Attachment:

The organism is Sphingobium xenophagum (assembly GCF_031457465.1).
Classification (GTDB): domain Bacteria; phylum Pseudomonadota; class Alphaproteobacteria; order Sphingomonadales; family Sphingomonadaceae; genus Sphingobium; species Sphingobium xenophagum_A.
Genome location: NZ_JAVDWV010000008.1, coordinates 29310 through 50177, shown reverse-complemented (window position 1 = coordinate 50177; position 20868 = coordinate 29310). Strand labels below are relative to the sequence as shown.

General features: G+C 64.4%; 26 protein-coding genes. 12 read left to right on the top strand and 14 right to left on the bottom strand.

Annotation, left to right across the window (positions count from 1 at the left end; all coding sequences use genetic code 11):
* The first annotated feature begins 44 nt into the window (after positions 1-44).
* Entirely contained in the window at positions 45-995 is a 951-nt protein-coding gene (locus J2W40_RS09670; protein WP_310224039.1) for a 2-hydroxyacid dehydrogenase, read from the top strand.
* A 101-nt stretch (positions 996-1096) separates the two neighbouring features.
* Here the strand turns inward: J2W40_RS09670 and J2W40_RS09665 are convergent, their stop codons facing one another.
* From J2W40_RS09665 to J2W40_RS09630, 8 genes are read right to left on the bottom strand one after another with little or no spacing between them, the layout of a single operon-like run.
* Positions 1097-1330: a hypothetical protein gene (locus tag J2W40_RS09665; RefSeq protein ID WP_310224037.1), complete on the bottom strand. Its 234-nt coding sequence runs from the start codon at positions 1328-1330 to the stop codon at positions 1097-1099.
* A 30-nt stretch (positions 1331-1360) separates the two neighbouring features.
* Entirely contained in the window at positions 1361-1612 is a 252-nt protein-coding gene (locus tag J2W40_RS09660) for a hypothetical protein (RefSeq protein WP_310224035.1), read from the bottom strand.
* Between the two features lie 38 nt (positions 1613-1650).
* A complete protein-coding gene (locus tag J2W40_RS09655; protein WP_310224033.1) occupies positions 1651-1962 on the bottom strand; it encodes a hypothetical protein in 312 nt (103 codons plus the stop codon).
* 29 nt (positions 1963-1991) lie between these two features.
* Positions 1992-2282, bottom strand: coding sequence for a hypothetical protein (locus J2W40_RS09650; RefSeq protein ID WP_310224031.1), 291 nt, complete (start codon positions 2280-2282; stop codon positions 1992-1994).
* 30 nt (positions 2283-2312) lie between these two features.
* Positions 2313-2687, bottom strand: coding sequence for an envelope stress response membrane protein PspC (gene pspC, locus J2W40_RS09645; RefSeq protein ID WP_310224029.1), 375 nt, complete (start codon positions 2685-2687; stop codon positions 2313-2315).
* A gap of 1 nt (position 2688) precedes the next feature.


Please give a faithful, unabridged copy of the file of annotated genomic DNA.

The organism is Sphingobium xenophagum (assembly GCF_031457465.1).
Classification (GTDB): domain Bacteria; phylum Pseudomonadota; class Alphaproteobacteria; order Sphingomonadales; family Sphingomonadaceae; genus Sphingobium; species Sphingobium xenophagum_A.
Genome location: NZ_JAVDWV010000008.1, coordinates 29310 through 50177, shown reverse-complemented (window position 1 = coordinate 50177; position 20868 = coordinate 29310). Strand labels below are relative to the sequence as shown.

General features: G+C 64.4%; 26 protein-coding genes. 12 read left to right on the top strand and 14 right to left on the bottom strand.

Annotation, left to right across the window (positions count from 1 at the left end; all coding sequences use genetic code 11):
* The first annotated feature begins 44 nt into the window (after positions 1-44).
* Entirely contained in the window at positions 45-995 is a 951-nt protein-coding gene (locus J2W40_RS09670; protein WP_310224039.1) for a 2-hydroxyacid dehydrogenase, read from the top strand.
* A 101-nt stretch (positions 996-1096) separates the two neighbouring features.
* Here the strand turns inward: J2W40_RS09670 and J2W40_RS09665 are convergent, their stop codons facing one another.
* From J2W40_RS09665 to J2W40_RS09630, 8 genes are read right to left on the bottom strand one after another with little or no spacing between them, the layout of a single operon-like run.
* Positions 1097-1330: a hypothetical protein gene (locus tag J2W40_RS09665; RefSeq protein ID WP_310224037.1), complete on the bottom strand. Its 234-nt coding sequence runs from the start codon at positions 1328-1330 to the stop codon at positions 1097-1099.
* A 30-nt stretch (positions 1331-1360) separates the two neighbouring features.
* Entirely contained in the window at positions 1361-1612 is a 252-nt protein-coding gene (locus tag J2W40_RS09660) for a hypothetical protein (RefSeq protein WP_310224035.1), read from the bottom strand.
* Between the two features lie 38 nt (positions 1613-1650).
* A complete protein-coding gene (locus tag J2W40_RS09655; protein WP_310224033.1) occupies positions 1651-1962 on the bottom strand; it encodes a hypothetical protein in 312 nt (103 codons plus the stop codon).
* 29 nt (positions 1963-1991) lie between these two features.
* Positions 1992-2282, bottom strand: coding sequence for a hypothetical protein (locus J2W40_RS09650; RefSeq protein ID WP_310224031.1), 291 nt, complete (start codon positions 2280-2282; stop codon positions 1992-1994).
* 30 nt (positions 2283-2312) lie between these two features.
* Positions 2313-2687, bottom strand: coding sequence for an envelope stress response membrane protein PspC (gene pspC, locus J2W40_RS09645; RefSeq protein ID WP_310224029.1), 375 nt, complete (start codon positions 2685-2687; stop codon positions 2313-2315).
* A gap of 1 nt (position 2688) precedes the next feature.